The new material that’s added is mostly expanded action; some stuff is added to make a couple of scenes even more over-the-top and Milleresque than they were in the comic (like Flass tossing the Hare Krishna at the train station halfway across the platform rather than just shoving him, or making a suspect’s car flip over during a chase). Some, as I said, is the portrayal of moments only described in narration in the original. But the best addition in the movie is that Jim Gordon’s wife Barbara gets significantly more screen time, dialogue, and presence. She was something of a cipher in the comic, but here she’s treated better — at least by the screenwriter and directors if not by Gordon himself, since the plot is extremely faithfully adapted. My favorite change (spoiler warning) is that in the comic, it’s Gordon’s own words that prompt him to come clean to Barbara about his affair, while Barbara is much more passive and mostly silent; but in the movie, it’s Barbara’s own disgust at Bruce Wayne’s evident womanizing that guilts Jim into confessing. It’s a definite improvement on Miller’s far more male-centric approach.
There are other directorial choices in the movie that also improve on Miller & Mazzucchelli’s storytelling. For instance, in the iconic scene where Batman crashes the corrupt politicians’ banquet at Falcone’s mansion to tell them none of them are safe now, the comic’s version focuses far more heavily on Batman’s preparations and actions, but the movie’s point of view stays mainly with the people inside and focuses on their confusion and fear as smoke fills the room, the lights go out, and the wall blows open. It’s evocative of Christopher Nolan’s approach to Batman’s debut in Batman Begins, where the viewpoint is that of the mobsters under attack and Batman remains a mysterious, largely unseen figure like the monster in a horror movie.
And that’s appropriate here, because Jim Gordon is far more the point of identification in this story, while Batman, particularly in the movie version, is a more remote, forbidding figure, a loner who isn’t particularly humanized. The casting plays into this. At first, I was put off by Bryan Cranston’s strong baritone as Gordon and Ben McKenzie’s nasal tenor as Batman. It was a very different approach than what I was used to. But once I got accustomed to it, both voices worked pretty well. McKenzie’s Batman reminded me in voice and manner of a cross between Jim Caviezel’s and Michael Emerson’s characters on Person of Interest (a show from The Dark Knight‘s screenwriter Jonathan Nolan), and was effective at conveying the sense of a colder, more forbidding Batman, one who’s obsessed to a perhaps pathological degree — not an approach to Batman I’m particularly fond of, but one that fits this story, in which Batman is a driven loner who hasn’t yet gained the alliances and partnerships that temper and humanize him later in his career. And Cranston’s Gordon is sympathetic once you get used to the flat, matter-of-fact, emotionally dull delivery that characterizes the film’s tone, like something out of a gritty ’70s crime drama (and there’s a dubbed-anime sense to it as well, with Cranston’s voice reminding me of Richard Epcar’s Batou on Ghost in the Shell, for instance). Katie Sackhoff plays Sarah Essen in much the same no-nonsense, passionless way, but I guess that fits these characters who are so battered down by the hell of living in Gotham at its most corrupt. Perhaps the most expressive player in the cast is Eliza Dushku as Selina Kyle/Catwoman. She works very well in the role.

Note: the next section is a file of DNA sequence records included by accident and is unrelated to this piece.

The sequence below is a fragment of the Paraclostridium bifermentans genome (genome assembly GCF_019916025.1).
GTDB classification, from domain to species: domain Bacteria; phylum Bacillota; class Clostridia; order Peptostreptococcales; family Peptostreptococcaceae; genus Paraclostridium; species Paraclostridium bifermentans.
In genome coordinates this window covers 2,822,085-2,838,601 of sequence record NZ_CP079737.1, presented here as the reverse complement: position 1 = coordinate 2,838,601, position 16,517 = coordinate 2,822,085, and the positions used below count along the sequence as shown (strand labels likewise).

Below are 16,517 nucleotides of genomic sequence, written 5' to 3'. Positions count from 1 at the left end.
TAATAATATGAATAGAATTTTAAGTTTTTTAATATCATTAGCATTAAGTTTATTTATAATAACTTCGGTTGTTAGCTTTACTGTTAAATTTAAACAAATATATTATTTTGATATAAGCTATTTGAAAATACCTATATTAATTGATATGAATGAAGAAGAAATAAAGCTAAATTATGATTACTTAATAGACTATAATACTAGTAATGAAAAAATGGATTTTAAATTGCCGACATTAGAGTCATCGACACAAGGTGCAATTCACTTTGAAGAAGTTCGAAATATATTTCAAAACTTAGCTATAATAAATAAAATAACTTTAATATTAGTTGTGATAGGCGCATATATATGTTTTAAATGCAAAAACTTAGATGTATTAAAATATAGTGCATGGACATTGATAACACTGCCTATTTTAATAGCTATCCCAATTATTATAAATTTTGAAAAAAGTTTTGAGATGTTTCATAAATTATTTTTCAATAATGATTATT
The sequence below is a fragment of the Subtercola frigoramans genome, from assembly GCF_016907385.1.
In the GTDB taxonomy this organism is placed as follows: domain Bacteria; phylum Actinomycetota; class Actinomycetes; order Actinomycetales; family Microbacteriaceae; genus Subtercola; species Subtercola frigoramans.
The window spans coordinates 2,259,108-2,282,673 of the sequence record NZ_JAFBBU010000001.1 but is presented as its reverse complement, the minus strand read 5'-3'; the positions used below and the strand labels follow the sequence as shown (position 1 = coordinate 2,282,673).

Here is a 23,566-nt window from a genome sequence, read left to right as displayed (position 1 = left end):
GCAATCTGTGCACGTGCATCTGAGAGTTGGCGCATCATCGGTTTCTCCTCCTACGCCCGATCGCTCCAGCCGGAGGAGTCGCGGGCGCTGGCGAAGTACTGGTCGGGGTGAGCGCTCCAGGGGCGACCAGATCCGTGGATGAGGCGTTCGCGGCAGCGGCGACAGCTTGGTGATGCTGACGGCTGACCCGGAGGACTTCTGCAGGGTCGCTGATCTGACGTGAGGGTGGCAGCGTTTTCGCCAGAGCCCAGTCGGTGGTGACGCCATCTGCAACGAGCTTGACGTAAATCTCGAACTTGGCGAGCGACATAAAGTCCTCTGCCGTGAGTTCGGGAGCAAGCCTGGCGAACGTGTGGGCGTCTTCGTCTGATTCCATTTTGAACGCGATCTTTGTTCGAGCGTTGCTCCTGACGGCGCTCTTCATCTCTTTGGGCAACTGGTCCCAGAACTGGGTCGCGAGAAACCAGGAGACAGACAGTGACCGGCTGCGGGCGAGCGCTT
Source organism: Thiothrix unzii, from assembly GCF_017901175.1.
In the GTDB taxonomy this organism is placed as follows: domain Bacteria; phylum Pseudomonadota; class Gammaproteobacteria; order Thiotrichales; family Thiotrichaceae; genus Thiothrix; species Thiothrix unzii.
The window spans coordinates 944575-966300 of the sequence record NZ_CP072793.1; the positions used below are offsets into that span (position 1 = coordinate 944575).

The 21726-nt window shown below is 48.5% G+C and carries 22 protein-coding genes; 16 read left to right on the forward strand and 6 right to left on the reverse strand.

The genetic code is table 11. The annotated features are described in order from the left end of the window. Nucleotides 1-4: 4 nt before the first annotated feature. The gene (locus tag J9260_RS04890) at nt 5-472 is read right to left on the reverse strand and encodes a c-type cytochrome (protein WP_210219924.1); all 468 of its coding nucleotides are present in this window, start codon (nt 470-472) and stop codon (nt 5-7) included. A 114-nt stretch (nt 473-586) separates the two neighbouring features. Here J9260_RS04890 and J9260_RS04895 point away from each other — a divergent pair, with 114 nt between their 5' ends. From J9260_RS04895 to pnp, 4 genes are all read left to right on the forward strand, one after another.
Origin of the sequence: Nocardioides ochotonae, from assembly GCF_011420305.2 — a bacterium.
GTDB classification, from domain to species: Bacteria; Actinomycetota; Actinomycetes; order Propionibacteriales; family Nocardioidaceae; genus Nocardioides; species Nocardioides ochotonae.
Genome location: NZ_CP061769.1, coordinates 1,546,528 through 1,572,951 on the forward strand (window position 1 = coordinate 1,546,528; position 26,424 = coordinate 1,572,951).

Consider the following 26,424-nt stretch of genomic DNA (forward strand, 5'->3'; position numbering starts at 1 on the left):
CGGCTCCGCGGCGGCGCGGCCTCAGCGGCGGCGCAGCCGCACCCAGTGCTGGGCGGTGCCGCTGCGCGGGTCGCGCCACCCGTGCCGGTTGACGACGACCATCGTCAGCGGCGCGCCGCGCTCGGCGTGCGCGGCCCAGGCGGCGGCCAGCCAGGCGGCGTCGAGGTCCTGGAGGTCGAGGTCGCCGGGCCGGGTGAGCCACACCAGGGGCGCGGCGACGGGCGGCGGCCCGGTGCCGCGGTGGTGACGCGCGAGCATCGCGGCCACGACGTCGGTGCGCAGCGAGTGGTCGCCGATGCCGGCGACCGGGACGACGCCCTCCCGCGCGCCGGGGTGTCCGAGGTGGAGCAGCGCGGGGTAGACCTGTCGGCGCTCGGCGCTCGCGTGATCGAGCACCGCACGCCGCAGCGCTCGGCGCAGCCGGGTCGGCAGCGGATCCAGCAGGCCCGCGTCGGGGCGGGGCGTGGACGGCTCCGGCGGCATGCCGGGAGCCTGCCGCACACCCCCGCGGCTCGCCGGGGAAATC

The animation by Moi Animation Studio is top-notch stuff, and the visuals follow Mazzuchelli’s art very closely. The music by Christopher Drake is good and largely fits the ’80s-style setting of the film; in particular, there’s some music in the sequence where Gordon tails Detective Flass that reminds me of Jerry Goldsmith’s work. All in all, I’d say this is a very good adaptation that is at once extremely faithful to the original and an improvement upon it in a number of ways. If you liked the comic Batman: Year One, you should enjoy the movie.
I was pleased to discover that Warner Bros. has changed their policy of leaving their DC Showcase short subjects off of the rental editions of their DC Universe movies. This rented DVD does indeed include the DC Showcase: Catwoman short that was produced as a companion piece to the movie. Written by Paul Dini and directed by Montgomery, it’s something of a loose sequel to the movie, bringing back Dushku as Catwoman and including one other character from B:YO whose identity I don’t want to spoil (with all the other voices performed by animation stalwarts John DiMaggio, Kevin Michael Richardson, Tara Strong, and Cree Summer), although it replaces the costume Mazzucchelli gave her in B:YO (which she also wears in the film, although it’s colored closer to black there) with her modern Darwyn Cooke-designed costume with the cat’s-eye goggles and the front zipper. And it is made to fit the tone of the movie somewhat, with a lot of violence and gunplay and an extended strip-club sequence that, while staying PG-13, features the most overt sexuality that’s ever been included in a DC Universe DVD movie to date. That part did feel somewhat gratuitous to me; did she really need to put on that show for so long in order to get close to the bad guy? Though maybe it makes sense in the context of Miller’s B:YO version of Catwoman as a former prostitute. At least she’s using her sexuality as a tool for her own purposes, I guess, but it still feels like pandering to the male audience, even though a woman directed the short. But it eventually gives way to an even more extended chase/fight sequence that follows through to the climax of the short and culminates with a set of chain reactions that owe more to Wile E. Coyote than Frank Miller and had me laughing long and hard.